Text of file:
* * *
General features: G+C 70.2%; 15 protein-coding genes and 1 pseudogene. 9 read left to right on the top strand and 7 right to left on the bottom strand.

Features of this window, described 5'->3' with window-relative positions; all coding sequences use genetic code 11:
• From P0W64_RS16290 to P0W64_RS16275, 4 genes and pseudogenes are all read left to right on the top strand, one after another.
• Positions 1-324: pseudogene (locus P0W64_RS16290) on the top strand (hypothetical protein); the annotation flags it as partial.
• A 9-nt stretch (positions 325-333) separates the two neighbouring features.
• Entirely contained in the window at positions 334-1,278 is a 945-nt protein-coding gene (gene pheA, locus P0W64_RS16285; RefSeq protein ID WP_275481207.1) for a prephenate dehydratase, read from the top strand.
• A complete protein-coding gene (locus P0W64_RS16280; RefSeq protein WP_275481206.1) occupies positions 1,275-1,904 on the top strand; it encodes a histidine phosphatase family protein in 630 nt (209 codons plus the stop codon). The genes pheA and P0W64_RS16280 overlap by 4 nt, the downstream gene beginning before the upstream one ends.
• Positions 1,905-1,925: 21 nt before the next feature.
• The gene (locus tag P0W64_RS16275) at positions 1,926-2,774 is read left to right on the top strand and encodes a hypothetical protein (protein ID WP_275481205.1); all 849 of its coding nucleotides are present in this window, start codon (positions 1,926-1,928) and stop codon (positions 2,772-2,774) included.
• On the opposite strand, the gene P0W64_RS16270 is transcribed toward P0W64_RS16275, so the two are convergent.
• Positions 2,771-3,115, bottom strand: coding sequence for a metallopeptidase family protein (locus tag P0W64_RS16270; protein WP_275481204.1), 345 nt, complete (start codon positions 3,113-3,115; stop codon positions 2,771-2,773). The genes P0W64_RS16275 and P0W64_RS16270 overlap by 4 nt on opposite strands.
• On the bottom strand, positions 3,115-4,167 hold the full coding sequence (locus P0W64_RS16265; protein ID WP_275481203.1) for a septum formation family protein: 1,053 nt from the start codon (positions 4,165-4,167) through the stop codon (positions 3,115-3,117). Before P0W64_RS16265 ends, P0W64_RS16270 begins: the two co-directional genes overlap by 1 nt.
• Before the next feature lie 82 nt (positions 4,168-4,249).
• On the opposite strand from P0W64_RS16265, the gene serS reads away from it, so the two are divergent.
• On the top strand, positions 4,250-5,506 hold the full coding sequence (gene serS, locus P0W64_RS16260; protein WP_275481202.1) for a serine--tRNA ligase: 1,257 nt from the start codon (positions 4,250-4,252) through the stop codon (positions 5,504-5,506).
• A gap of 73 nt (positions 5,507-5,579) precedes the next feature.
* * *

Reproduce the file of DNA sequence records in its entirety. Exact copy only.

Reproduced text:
General features: G+C 70.2%; 15 protein-coding genes and 1 pseudogene. 9 read left to right on the top strand and 7 right to left on the bottom strand.

Features of this window, described 5'->3' with window-relative positions; all coding sequences use genetic code 11:
• From P0W64_RS16290 to P0W64_RS16275, 4 genes and pseudogenes are all read left to right on the top strand, one after another.
• Positions 1-324: pseudogene (locus P0W64_RS16290) on the top strand (hypothetical protein); the annotation flags it as partial.
• A 9-nt stretch (positions 325-333) separates the two neighbouring features.
• Entirely contained in the window at positions 334-1,278 is a 945-nt protein-coding gene (gene pheA, locus P0W64_RS16285; RefSeq protein ID WP_275481207.1) for a prephenate dehydratase, read from the top strand.
• A complete protein-coding gene (locus P0W64_RS16280; RefSeq protein WP_275481206.1) occupies positions 1,275-1,904 on the top strand; it encodes a histidine phosphatase family protein in 630 nt (209 codons plus the stop codon). The genes pheA and P0W64_RS16280 overlap by 4 nt, the downstream gene beginning before the upstream one ends.
• Positions 1,905-1,925: 21 nt before the next feature.
• The gene (locus tag P0W64_RS16275) at positions 1,926-2,774 is read left to right on the top strand and encodes a hypothetical protein (protein ID WP_275481205.1); all 849 of its coding nucleotides are present in this window, start codon (positions 1,926-1,928) and stop codon (positions 2,772-2,774) included.
• On the opposite strand, the gene P0W64_RS16270 is transcribed toward P0W64_RS16275, so the two are convergent.
• Positions 2,771-3,115, bottom strand: coding sequence for a metallopeptidase family protein (locus tag P0W64_RS16270; protein WP_275481204.1), 345 nt, complete (start codon positions 3,113-3,115; stop codon positions 2,771-2,773). The genes P0W64_RS16275 and P0W64_RS16270 overlap by 4 nt on opposite strands.
• On the bottom strand, positions 3,115-4,167 hold the full coding sequence (locus P0W64_RS16265; protein ID WP_275481203.1) for a septum formation family protein: 1,053 nt from the start codon (positions 4,165-4,167) through the stop codon (positions 3,115-3,117). Before P0W64_RS16265 ends, P0W64_RS16270 begins: the two co-directional genes overlap by 1 nt.
• Before the next feature lie 82 nt (positions 4,168-4,249).
• On the opposite strand from P0W64_RS16265, the gene serS reads away from it, so the two are divergent.
• On the top strand, positions 4,250-5,506 hold the full coding sequence (gene serS, locus P0W64_RS16260; protein WP_275481202.1) for a serine--tRNA ligase: 1,257 nt from the start codon (positions 4,250-4,252) through the stop codon (positions 5,504-5,506).
• A gap of 73 nt (positions 5,507-5,579) precedes the next feature.